This is one of Springsteens best albums. It is in the same vein as 'Nebraska' and has echos of 'Devils and Dust' to come. It is supremely chilled out and very relaxing to listen to, his voice perfectly pitched to tell the stories in each song. This album contains such gems as the title track, 'Youngstown', 'Dry lightning' and 'Best wasn't good enough' to end the album on a perfect note. I tend to feel that the album is best listened to in it's entirety to get the full benefit from it though. This is Springsteen doing what he does best, which is telling a beautiful story, backed by great music, simple as that. Don't buy it expecting the Stadium anthems of the 80's, but do expect some of the best music that Bruce has ever put out.
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This album is often forgotten, although the Boss includes tracks in his live shows with the E Street Band. It is thoughtfully composed and is different from the raw rock n' roll for which the Boss is best known.
You can see the great influences on Bruce in sounds and verse better associated with Bob Dylan and Woodie Guthrie and other great folk singers, who talk about the tough lives of the working man in simple survival.
This album, by comparison with other Springsteen work, rarely receives the acclaim that it deserves but should be in everybody's music library. It is bound by all Springsteen's lyrics by the descriptive power and raw detail, which demands that you listen to the greatest singer, songwriter and musician of my lifetime.
Bruce Springsteen: rebel soul, good-time party rocker, the guy from Philadelphia who only ever sang about cars and girls; his is a legacy tainted by misinformed parody and undeserved malign. In the 70s he was already unstoppable; in the 80s he adopted a commercial bent that propelled him into the realms of superstardom - by 1995, with a fortune stockpiled in Asbury Park, Springsteen had made his millions, and he'd grown old (ok, 45). He didn't need to sing about proving it all night with Rosalita/Sherry/Bobby Jean/whoever or racing his sixty-nine Chevy in the street (in fact, contrary to what Paddy McAloon says, he seldom did). Instead he put it all aside, dispensed with the E-Street sound completely picked up his acoustic guitar, and made a subtle Dylanesque masterpiece, laced with simple, lax melancholy and brimming with wealths of experience, nostalgia and knowing. Never self-indulgent, 'Tom Joad' showcases The Boss' woefully overlooked songmanship - it's the greatest record he's ever made. A striking stylistic departure from past releases -even from 1982s solo `Nebraska', another stark, acoustic depiction of American life, but a more brutal kind that was very much rooted in the depressed state of his younger self, whereas Tom Joad is the sound of an older family man, still bitter but more explicitly political, and unafraid to sound his age - this is grown up music. Springsteen has been an eminent mouthpiece for blue-collar America for the last thirty years. In assessing his career, let us hope that the mean-spirited critic will give pause here: a phenomenal legacy, and a totally gorgeous, low-key, unrefined wonderwork: full of wisdom, rectitude and tender-heartedness. The soundtrack to your salvation: invest - it'll enrich your life. It certainly has, mine.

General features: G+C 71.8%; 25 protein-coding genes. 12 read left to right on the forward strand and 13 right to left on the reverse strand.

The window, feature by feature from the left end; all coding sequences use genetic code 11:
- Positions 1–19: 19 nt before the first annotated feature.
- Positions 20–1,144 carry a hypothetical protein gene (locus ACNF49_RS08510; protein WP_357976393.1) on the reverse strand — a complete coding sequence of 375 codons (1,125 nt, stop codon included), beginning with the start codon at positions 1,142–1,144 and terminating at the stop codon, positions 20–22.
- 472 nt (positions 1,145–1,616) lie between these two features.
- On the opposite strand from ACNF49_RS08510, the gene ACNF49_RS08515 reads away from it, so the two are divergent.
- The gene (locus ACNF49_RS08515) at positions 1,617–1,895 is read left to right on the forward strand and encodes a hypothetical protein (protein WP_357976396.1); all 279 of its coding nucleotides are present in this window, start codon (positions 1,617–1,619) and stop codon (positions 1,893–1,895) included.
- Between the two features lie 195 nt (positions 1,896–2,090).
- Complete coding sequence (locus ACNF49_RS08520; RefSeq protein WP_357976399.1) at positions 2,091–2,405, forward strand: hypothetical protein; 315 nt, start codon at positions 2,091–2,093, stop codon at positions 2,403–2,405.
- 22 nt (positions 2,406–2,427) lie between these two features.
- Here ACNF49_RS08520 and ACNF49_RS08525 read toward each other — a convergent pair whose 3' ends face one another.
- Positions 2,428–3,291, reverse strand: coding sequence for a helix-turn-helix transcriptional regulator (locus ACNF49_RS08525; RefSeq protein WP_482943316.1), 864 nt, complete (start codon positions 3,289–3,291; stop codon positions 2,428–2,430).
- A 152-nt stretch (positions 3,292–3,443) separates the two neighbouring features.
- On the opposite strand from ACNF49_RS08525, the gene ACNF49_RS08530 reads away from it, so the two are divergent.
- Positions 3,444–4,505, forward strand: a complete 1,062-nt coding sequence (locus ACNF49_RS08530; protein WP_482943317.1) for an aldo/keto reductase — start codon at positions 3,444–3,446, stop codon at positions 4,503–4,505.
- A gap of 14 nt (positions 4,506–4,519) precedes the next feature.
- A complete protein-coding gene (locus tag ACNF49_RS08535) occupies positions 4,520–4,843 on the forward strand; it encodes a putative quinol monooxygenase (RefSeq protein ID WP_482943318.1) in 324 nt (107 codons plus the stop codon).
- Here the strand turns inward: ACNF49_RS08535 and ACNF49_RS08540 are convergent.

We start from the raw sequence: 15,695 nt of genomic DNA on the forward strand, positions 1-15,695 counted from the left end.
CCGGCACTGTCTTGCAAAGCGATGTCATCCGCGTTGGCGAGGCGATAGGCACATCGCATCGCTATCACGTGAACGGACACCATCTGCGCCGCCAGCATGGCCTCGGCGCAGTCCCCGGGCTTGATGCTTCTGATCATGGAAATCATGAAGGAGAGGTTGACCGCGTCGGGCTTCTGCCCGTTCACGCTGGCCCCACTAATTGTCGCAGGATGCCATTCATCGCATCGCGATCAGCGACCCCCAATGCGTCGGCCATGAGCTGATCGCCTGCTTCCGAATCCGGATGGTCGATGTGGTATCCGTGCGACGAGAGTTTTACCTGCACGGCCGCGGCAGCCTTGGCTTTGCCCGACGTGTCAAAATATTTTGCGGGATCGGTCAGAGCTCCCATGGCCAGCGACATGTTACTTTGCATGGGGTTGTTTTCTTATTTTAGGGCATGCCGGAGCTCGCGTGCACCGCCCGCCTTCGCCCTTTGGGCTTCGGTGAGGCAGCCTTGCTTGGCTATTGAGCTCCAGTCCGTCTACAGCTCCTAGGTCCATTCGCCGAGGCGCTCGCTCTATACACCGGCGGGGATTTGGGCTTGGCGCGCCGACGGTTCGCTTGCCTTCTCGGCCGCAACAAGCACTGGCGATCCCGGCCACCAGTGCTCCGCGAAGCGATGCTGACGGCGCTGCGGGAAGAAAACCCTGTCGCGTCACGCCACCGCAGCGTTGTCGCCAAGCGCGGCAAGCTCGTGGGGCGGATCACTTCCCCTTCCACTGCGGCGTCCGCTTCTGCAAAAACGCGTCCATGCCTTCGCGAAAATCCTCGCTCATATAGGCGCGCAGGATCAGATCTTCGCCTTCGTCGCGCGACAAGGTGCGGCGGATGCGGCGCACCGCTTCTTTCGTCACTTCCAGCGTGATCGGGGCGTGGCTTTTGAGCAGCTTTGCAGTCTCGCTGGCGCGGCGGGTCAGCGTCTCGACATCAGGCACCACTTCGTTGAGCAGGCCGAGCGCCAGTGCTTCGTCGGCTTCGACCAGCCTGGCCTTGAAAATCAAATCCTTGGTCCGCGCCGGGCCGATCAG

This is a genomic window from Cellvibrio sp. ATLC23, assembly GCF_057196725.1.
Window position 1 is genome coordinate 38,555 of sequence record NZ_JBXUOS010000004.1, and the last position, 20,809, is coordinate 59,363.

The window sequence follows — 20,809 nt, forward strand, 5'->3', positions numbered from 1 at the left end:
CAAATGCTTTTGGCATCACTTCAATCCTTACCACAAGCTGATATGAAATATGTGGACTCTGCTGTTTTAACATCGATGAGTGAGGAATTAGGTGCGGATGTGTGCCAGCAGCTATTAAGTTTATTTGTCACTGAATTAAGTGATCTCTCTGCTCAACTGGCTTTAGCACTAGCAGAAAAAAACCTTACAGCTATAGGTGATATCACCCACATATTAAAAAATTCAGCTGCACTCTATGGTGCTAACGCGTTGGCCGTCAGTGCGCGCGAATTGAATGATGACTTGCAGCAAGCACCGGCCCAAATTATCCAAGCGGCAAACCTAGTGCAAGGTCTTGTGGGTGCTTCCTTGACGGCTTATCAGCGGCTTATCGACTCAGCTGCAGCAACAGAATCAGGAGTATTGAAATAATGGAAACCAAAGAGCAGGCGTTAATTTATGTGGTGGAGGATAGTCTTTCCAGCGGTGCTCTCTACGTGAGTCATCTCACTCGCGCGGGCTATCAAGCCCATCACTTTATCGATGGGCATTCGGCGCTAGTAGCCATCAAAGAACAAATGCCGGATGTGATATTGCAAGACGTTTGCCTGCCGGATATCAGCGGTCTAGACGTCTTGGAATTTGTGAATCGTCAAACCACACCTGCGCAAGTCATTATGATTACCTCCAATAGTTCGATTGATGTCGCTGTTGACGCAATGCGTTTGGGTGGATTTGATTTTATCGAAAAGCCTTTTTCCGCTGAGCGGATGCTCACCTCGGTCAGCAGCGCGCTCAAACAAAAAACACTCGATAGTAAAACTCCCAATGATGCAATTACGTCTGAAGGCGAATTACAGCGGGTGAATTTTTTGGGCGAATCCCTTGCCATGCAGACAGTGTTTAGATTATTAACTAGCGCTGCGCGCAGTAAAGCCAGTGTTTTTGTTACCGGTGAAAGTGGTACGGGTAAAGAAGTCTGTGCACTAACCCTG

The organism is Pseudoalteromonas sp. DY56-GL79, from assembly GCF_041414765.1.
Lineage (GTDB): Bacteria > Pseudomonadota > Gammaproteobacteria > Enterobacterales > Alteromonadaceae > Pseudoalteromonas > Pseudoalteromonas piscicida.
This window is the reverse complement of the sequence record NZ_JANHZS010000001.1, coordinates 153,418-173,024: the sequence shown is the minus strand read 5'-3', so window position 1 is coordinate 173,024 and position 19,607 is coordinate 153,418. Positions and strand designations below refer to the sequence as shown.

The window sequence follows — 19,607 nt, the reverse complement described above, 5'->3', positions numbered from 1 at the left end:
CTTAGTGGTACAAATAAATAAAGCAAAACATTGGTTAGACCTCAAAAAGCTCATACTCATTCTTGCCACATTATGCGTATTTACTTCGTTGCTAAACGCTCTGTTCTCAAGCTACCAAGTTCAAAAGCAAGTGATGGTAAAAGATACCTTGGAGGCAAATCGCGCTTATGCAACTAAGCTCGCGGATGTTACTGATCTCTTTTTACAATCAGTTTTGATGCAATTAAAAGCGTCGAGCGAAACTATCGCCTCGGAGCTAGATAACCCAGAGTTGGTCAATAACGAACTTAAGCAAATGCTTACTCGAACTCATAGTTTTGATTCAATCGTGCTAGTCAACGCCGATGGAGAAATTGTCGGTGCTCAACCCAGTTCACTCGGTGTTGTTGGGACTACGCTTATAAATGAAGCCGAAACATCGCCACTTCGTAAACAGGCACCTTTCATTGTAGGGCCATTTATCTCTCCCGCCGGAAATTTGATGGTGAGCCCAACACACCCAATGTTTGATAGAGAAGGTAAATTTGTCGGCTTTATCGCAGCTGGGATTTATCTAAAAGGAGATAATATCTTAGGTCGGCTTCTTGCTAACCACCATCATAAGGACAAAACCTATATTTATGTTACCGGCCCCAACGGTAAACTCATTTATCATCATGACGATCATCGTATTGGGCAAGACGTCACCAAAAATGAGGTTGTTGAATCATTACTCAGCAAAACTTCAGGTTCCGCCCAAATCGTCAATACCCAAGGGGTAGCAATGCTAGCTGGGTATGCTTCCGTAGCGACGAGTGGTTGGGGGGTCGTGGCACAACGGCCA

I can't disagree with any of the praise heaped on this beautiful album, but I don't understand why no one else comments on Springsteen's amazing poetry. He has always had a way with words, notably in the classic album "Born to Run" where the lyrics of every song perfectly capture the mood and the story. "Nebraska" might be a more obviuos musical comparison, but lyrically "Tom Joad" stands above "Nebraska", and is on a par with "Born to Run", although "Tom Joad", is a more difficult album with complex themes. But Springsteen's poetry has evolved and is now sophisticated enough to deal with these themes - in a way that no other musician can. If you want a 21st century poetical experience, burn your Byron, turn the lights low put on this CD and read the lyrics as he delivers the songs - there is nothing more emotive out there! My favourite lines are at the end of "The Line" where he sings "Looking for my Louisa/Black hair falling down" - and that's how the song finishes - leaving you with an image of this lovesick man wandering around the border towns of California looking for this woman, and thinking about her hair.